DeepTriangle: A Deep Learning Approach to Loss Reserving
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README.md

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DeepTriangle: A Deep Learning Approach to Loss Reserving

This is the companion repository to the DeepTriangle paper. A preprint can be found at https://arxiv.org/abs/1804.09253.

Reproducing experiments

To get started, either clone the repo and build the R package, or install with

devtools::install_github("kevinykuo/deeptriangle")

You will also need the insurance package, which can be installed with

devtools::install_github("kevinykuo/insurance")

The following lines of code will instantiate and fit the model for each line of business then combine the forecasts in a data frame:

library(deeptriangle)
library(tidyverse)
library(keras)

# set seed for reproducibility
use_session_with_seed(2018)

data <- dt_data_prep(insurance::schedule_p, dt_group_codes)

lobs <- c("workers_compensation", "commercial_auto",
          "private_passenger_auto", "other_liability")

predictions <- lobs %>%
  map(
    function(x) {
      # clear session and instantiate model
      k_clear_session()
      model <- dt_model()

      c(training_data, validation_data, full_training_data) %<-%
        dt_train_validation_split(data[[x]])

      message("Training - ", x)

      # determine number of epochs
      epochs_to_train <- dt_optimize_epochs(
        model, training_data, validation_data
      )

      # clear session and reinstantiate model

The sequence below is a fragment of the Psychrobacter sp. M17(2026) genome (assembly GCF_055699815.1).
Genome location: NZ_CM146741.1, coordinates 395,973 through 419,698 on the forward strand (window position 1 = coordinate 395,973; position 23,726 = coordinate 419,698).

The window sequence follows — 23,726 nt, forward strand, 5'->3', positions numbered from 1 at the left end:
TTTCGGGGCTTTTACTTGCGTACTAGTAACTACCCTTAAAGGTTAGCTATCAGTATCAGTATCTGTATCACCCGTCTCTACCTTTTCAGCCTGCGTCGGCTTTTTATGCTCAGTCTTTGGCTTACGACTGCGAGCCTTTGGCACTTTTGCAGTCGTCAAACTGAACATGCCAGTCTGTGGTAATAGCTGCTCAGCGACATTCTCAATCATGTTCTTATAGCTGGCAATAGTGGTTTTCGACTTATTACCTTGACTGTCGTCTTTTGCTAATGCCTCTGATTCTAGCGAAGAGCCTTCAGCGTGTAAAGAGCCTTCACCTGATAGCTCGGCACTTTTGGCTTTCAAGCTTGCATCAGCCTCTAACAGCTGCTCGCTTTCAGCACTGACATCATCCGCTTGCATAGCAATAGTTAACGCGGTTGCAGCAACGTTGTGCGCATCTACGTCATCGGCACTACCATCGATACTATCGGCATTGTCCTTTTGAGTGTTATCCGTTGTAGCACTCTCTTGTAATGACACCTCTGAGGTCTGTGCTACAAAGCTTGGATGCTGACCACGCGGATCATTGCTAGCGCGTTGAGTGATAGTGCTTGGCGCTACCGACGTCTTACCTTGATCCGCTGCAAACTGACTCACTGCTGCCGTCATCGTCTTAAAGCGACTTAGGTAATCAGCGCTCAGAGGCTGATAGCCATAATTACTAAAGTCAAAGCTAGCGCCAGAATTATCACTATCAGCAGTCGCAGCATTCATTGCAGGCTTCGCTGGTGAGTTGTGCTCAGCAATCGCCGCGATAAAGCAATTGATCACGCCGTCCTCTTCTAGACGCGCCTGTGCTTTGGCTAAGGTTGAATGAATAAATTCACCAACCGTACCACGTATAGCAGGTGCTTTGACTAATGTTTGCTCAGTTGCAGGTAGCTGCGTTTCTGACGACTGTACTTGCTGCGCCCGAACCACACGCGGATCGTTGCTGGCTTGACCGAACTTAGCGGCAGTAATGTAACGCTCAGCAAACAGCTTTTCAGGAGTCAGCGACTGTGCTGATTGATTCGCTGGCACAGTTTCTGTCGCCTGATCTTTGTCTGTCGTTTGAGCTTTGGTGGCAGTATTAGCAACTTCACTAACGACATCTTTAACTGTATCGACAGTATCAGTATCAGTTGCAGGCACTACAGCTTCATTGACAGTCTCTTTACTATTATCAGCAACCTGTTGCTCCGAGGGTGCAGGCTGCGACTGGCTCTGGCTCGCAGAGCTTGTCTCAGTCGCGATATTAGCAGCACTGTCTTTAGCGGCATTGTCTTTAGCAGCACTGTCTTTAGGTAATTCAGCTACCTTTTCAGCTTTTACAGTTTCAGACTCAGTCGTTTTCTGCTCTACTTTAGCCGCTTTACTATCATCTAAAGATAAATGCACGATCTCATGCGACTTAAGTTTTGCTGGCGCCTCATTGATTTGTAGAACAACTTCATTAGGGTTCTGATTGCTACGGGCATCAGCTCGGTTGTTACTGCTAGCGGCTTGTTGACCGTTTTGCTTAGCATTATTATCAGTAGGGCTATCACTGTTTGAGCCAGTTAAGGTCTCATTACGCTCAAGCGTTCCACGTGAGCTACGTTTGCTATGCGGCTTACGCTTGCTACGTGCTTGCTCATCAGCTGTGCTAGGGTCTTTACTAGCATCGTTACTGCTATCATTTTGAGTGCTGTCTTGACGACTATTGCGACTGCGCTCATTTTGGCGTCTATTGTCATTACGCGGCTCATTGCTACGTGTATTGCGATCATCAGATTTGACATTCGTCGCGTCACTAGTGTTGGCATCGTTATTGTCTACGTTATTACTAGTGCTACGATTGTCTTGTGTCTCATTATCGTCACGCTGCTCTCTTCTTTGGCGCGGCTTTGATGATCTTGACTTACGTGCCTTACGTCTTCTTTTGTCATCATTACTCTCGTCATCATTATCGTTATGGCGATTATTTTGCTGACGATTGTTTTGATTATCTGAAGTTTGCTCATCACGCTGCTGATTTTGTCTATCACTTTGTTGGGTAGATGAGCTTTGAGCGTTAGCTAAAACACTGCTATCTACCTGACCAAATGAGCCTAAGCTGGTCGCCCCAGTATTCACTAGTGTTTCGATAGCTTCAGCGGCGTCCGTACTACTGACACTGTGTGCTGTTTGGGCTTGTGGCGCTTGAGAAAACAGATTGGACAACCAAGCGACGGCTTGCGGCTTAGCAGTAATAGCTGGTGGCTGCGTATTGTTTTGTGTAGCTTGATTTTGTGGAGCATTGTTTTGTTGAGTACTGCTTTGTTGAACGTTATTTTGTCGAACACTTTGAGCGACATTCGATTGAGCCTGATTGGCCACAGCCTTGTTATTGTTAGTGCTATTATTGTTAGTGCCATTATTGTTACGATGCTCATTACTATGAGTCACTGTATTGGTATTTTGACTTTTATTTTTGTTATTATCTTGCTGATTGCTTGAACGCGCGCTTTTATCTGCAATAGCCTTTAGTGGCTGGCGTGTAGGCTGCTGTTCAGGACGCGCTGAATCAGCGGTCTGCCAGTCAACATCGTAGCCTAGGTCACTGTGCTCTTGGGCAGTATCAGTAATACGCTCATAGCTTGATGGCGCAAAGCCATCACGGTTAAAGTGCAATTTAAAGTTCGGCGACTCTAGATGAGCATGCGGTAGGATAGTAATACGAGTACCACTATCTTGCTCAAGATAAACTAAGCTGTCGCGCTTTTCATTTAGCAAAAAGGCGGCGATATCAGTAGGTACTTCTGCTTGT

k_clear_session()
      model <- dt_model()

      # fit model to all training data
      history <- model %>%
        fit(x = full_training_data$x,
            y = full_training_data$y,
            batch_size = 128,
            epochs = epochs_to_train,
            verbose = 0)
      dt_compute_predictions(model, data[[x]])
    }) %>%
  bind_rows()

We can then compute performance metrics…

model_results <- dt_compute_metrics(predictions) %>%
  bind_rows(stochastic_model_results) %>%
  gather(metric, value, mape, rmspe)

and tabulate the results:

dt_tabulate_metrics(model_results, metric = "mape") %>%
  knitr::kable(booktabs = "T", digits = 3)
lob Mack ODP CIT LIT CSR DeepTriangle
commercial_auto 0.060 0.217 0.052 0.052 0.074 0.060
other_liability 0.134 0.223 0.165 0.152 0.292 0.121
private_passenger_auto 0.038 0.039 0.038 0.040 0.037 0.026
workers_compensation 0.053 0.105 0.054 0.054 0.075 0.039
dt_tabulate_metrics(model_results, metric = "rmspe") %>%
  knitr::kable(booktabs = "T", digits = 3)
lob Mack ODP CIT LIT CSR DeepTriangle
commercial_auto 0.080 0.822 0.076 0.074 0.126 0.085
other_liability 0.202 0.477 0.220 0.209 0.843 0.171
private_passenger_auto 0.061 0.063 0.057 0.060 0.055 0.036
workers_compensation 0.079 0.368 0.080 0.080 0.159 0.064

To create actual vs. predicted plots, use the dt_plot_predictions() function.

# devtools::install_github("thomasp85/patchwork")
library(patchwork)
paid_plot <- dt_plot_predictions(predictions, "337", "workers_compensation",
                    "paid_loss")
case_plot <- dt_plot_predictions(predictions, "337", "workers_compensation",
                    "claims_outstanding")
paid_plot + case_plot + plot_layout(ncol = 1)

Testing different architectures

If you would like to try out different architectures or hyperparameters, you can do so by providing a function that returns a compiled keras model. See the source code of dt_model() for a template. In order to utilize other functions in this package, the inputs and outputs of your custom function have to match those of dt_model(). You can also implement different early stopping criteria by providing a function similar to dt_optimize_epochs().

For more details on the keras R package, visit https://keras.rstudio.com/.